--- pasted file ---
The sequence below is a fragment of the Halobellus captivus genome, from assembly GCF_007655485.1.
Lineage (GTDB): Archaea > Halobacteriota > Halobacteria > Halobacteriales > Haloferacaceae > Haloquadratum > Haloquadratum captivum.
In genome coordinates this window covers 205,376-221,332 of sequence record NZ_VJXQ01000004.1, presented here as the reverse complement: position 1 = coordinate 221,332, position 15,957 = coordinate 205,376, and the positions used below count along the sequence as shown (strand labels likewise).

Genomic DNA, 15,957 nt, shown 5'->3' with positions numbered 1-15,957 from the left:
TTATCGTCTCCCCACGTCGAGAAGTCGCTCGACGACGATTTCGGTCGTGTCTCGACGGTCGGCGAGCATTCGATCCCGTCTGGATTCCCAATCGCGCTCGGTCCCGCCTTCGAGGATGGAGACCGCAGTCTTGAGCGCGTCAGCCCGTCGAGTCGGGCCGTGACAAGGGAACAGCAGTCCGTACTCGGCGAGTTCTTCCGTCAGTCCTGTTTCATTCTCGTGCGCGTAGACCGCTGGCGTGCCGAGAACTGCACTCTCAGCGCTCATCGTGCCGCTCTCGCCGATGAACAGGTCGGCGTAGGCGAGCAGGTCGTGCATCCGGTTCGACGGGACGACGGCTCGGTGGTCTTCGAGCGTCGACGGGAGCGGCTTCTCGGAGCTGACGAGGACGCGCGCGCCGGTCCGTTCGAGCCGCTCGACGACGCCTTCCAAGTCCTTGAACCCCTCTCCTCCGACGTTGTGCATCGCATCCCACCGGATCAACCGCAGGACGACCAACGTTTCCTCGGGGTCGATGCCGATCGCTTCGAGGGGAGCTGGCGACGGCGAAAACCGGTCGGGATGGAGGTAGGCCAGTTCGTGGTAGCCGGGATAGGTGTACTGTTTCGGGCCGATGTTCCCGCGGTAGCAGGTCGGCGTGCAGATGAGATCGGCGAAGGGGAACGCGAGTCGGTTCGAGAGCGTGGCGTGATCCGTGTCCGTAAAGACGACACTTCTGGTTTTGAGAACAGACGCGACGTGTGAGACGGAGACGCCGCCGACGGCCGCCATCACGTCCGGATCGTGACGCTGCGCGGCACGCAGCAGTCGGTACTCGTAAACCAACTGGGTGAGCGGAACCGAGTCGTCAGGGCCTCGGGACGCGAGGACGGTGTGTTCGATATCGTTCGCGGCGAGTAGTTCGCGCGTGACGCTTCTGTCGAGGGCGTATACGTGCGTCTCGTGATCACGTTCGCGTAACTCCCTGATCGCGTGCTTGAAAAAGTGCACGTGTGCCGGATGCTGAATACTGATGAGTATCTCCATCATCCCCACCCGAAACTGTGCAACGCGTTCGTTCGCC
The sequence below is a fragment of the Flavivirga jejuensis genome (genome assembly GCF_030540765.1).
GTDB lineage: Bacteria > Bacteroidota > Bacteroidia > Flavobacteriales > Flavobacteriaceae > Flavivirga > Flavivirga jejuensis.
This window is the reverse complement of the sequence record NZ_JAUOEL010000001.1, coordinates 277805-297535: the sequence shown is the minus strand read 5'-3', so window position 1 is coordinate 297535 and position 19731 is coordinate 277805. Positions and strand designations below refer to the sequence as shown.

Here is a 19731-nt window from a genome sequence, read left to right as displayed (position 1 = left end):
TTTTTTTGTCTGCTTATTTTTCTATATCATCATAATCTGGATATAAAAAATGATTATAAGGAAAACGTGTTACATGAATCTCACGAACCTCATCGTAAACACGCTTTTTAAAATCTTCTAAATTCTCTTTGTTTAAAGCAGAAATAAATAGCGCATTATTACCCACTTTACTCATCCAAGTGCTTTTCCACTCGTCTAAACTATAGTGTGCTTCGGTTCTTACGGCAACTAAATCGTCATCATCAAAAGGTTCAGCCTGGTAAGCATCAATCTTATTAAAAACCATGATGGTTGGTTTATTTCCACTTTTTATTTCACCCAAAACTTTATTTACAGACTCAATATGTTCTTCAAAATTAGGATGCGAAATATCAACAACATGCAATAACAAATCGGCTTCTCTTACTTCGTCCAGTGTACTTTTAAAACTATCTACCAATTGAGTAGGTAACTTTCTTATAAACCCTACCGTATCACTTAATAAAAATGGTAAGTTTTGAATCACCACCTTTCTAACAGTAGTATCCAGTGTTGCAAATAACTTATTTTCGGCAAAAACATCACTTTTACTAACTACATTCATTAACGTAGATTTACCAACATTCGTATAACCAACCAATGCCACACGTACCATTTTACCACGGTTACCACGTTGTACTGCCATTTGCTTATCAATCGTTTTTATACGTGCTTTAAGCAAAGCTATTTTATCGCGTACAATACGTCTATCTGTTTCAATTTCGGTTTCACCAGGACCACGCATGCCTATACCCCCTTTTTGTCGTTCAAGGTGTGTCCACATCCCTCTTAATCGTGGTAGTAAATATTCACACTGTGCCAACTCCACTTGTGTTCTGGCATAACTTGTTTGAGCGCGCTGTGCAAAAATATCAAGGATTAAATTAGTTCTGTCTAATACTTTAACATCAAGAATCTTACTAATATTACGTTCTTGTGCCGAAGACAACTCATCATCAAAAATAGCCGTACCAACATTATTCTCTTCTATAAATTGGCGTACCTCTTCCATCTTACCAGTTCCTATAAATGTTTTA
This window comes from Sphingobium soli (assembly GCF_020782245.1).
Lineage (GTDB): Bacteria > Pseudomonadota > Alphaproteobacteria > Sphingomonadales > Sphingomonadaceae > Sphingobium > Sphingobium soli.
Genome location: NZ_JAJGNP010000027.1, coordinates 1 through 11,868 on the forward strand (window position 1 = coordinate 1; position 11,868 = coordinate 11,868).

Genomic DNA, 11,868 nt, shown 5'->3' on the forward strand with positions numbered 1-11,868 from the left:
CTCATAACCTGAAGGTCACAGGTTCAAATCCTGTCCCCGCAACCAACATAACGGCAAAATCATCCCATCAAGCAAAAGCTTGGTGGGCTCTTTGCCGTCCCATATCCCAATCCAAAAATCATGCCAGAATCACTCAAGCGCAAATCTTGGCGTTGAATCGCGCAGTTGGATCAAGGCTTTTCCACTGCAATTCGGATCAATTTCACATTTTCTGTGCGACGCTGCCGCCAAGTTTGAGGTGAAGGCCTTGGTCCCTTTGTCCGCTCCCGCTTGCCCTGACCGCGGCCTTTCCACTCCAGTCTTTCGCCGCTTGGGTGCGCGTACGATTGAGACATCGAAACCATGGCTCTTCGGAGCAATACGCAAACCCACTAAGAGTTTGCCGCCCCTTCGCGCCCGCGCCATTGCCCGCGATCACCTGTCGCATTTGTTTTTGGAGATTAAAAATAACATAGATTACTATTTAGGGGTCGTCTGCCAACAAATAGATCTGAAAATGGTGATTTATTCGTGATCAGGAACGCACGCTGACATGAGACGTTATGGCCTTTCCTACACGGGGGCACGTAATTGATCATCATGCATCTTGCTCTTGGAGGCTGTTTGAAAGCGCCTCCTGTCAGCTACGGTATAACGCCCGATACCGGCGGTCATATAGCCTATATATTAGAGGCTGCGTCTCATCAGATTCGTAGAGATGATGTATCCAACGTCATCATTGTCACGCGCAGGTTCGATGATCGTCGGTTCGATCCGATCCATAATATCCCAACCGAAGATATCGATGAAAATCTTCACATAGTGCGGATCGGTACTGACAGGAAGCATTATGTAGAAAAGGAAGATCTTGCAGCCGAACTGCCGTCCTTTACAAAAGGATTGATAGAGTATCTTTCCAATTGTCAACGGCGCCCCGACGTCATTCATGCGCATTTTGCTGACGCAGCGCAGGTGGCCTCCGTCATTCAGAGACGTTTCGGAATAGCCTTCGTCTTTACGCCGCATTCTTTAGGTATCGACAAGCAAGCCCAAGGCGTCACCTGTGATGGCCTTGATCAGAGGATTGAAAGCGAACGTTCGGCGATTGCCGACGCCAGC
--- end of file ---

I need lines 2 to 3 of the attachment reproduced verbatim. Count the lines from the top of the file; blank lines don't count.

Lineage (GTDB): Archaea > Halobacteriota > Halobacteria > Halobacteriales > Haloferacaceae > Haloquadratum > Haloquadratum captivum.
In genome coordinates this window covers 205,376-221,332 of sequence record NZ_VJXQ01000004.1, presented here as the reverse complement: position 1 = coordinate 221,332, position 15,957 = coordinate 205,376, and the positions used below count along the sequence as shown (strand labels likewise).